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Adams v. New York State Education Department

United States District Court, S.D. New York

August 1, 2013

TWANA ADAMS, et al., Plaintiffs,

For Twana Adams, Josephina Cruz, Plaintiffs: Joy Hochstadt, LEAD ATTORNEY, Joy Hochstadt P.C, New York, NY.

For Michael Ebewo, Joanne Hart, Julianne Polito, Thomasina Robinson, Brandi Scheiner, Plaintiffs: Nicholas Alexander Penkovsky, LEAD ATTORNEY, Law Offices of Nicholas A. Penkovsky, P.C., New York, NY.

For New York State Education Department, A division/organ of the State of New York, Richard Mills, Commissioner of Education, Manager Deborah A. Marriott, Defendants: Antoinette W Blanchette, LEAD ATTORNEY, New York State Office of the Attorney General, New York, NY; Blanche Jayne Greenfield, New York City Law Department, New York, NY.

For Michael Bloomberg, City of New York, New York City Department of Education, Joel Klein, Defendants: Blanche Jayne Greenfield, New York City Law Department, New York, NY.

For Commissioner David M. Steiner, of Education, Defendant: Antoinette W Blanchette, LEAD ATTORNEY, New York State Office of the Attorney General, New York, NY.

For New York City Board Of Education, Intervenor Defendant: Blanche Jayne Greenfield, LEAD ATTORNEY, New York City Law Department, New York, NY.

Dr. Joy Hochstadt, REal Party in Interest, Interested Party, Pro se.

For Joy Hochstadt, REal Party in Interest, Interested Party: Joy Hochstadt, Joy Hochstadt P.C, New York, NY.


Page 518


VICTOR MARRERO, United States District Judge.

On April 26, 2013, the Court held a hearing in this matter regarding the failure of Nicholas Penkovsky (" Penkovsky" ), attorney for certain plaintiffs in this action, to pay sanctions imposed on him by Order dated April 10, 2012 in the amount of $5,000 pursuant to Federal Rule of Civil Procedure 11 (" Rule 11" ). At the hearing, the Court ordered Penkvosky to pay, either in full or in installments, the sanctions against him within sixty days or be held in contempt of court. Penkovsky failed to pay the sanctions within the sixty days and instead, on June 25, 2013, requested that the Court modify the payment schedule. The Court declines to grant this request.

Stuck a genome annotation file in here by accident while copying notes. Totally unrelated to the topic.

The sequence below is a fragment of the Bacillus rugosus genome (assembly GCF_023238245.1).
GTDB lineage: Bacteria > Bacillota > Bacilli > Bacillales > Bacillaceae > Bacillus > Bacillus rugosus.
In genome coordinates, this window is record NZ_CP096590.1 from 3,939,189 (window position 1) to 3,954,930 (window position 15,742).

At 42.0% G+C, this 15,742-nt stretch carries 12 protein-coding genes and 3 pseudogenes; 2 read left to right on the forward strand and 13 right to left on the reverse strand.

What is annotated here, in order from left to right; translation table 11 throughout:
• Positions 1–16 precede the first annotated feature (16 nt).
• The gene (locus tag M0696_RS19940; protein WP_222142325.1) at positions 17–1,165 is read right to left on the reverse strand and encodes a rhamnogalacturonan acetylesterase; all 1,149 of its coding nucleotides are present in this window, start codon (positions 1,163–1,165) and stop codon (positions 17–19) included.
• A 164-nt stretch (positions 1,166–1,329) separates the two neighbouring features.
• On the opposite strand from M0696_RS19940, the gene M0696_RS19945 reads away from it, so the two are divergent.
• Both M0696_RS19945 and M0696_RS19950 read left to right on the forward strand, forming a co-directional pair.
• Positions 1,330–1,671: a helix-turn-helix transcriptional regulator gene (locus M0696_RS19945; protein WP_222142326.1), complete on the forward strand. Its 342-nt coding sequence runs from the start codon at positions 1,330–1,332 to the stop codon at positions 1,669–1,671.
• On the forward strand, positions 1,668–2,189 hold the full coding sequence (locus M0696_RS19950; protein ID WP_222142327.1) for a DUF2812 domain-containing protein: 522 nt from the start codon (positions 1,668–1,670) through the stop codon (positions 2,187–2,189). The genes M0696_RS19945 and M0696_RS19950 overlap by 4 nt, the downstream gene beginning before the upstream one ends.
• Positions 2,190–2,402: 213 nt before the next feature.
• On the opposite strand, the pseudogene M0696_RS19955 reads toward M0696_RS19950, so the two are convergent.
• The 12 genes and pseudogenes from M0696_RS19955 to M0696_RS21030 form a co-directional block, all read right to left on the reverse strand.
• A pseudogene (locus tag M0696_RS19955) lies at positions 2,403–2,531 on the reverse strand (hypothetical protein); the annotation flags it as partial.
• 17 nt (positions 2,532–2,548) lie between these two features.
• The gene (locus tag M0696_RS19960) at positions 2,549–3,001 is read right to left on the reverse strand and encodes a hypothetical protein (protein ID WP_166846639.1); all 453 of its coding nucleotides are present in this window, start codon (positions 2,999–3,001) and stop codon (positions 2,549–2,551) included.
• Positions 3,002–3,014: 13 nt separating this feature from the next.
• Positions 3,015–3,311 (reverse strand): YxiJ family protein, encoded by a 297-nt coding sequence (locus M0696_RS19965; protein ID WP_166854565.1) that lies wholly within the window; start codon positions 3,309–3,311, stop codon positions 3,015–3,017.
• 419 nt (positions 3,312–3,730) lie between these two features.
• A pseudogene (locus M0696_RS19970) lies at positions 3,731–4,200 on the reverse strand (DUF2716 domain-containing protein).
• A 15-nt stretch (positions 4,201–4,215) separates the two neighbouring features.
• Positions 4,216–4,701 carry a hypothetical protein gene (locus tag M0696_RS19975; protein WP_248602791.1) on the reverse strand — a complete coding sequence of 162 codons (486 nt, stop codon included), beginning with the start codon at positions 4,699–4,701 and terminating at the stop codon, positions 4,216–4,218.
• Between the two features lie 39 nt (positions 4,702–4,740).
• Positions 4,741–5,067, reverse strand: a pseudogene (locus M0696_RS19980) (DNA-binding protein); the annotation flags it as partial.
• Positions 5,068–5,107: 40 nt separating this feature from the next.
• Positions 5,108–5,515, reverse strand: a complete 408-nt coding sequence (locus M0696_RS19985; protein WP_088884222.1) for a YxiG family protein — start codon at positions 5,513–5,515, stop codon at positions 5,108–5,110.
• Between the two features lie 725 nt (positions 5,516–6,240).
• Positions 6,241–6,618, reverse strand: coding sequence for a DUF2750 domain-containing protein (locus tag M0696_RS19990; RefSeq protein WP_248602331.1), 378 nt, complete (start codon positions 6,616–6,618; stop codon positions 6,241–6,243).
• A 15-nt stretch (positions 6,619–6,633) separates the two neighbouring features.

By Order dated December 8, 2010, Magistrate Judge Andrew Peck, to whom this matter had been referred for supervision of pretrial proceedings, issued a Report and Recommendation (the " Report" ) recommending that a sanction in the amount of $7,000 be imposed on Penkovsky. The Court withheld ruling on the Report pending Penkovsky's appeal to the United States Court of Appeals for the Second Circuit of the Court's decisions relating to the underlying dispute, which involved the conduct by Penkovsky that prompted Magistrate Judge Peck's recommendation of sanctions. The Second Circuit affirmed those rulings. See Ebewo v. New York State Educ. Dep't, 460 Fed.Appx. 67 (2d Cir. Feb. 28, 2012). By Order dated April 10, 2012, the (" April 10 Order" ) this Court adopted the Report's recommendation but reduced the amount of the sanction to $5,000 (the " Sanction" ). The Court directed Penkovsky to pay within thirty days of the date of the April 10 Order. When Penkovsky failed to comply the Court referred the matter to Magistrate Judge Peck for further proceedings.

Magistrate Judge Peck issued an order directing Penkovsky to pay the Sanction or show cause why further sanctions should not be imposed, and conducted a hearing on June 15, 2012 for that purpose. Following an unsuccessful attempt to obtain a stay from the Second Circuit, Penkovsky appeared at the June 15, 2012 hearing and objected to the sanctions orders. By Report and Recommendation dated June 18, 2012, Magistrate Judge Peck recommended

Page 519

that Penkovsky be held in civil contempt for his willful failure to pay the Sanction. Magistrate Judge Peck noted that while Penkovsky contended that he was unable to pay the Sanction, he failed to provide any financial records to support that claim or to offer a reasonable payment schedule. Penkovsky then sought a writ of prohibition from the Second Circuit to halt further proceeding on this matter, which the Circuit Court denied by Order dated July 23, 2012. By Order dated October 24, 2012, this Court directed Penkovsky to pay the Sanction within five calendar days of the date of the Order and to appear at a hearing before the Court to show cause why he should not be held in civil contempt and sanctioned further. Penkovsky did not comply with the Court's order and was instructed to appear before the Court for a contempt hearing, which was held on November 9, 2012.

At the contempt hearing, Penkovsky indicated to the Court that he was unable to pay the Sanction. The Court then ordered Penkovsky to file documents under seal, including prior federal and state tax returns, for the Court to evaluate his ability to pay the Sanction. On November 21, 2012, Penkovsky submitted under seal authorizations for the Internal Revenue Service (" IRS" ) to release to the Court certain financial records. In response, the Court received some IRS records, but they were not entirely helpful because they were not complete, as Penkovsky did not provide a full authorization permitting Court review of both his personal and law practice tax returns.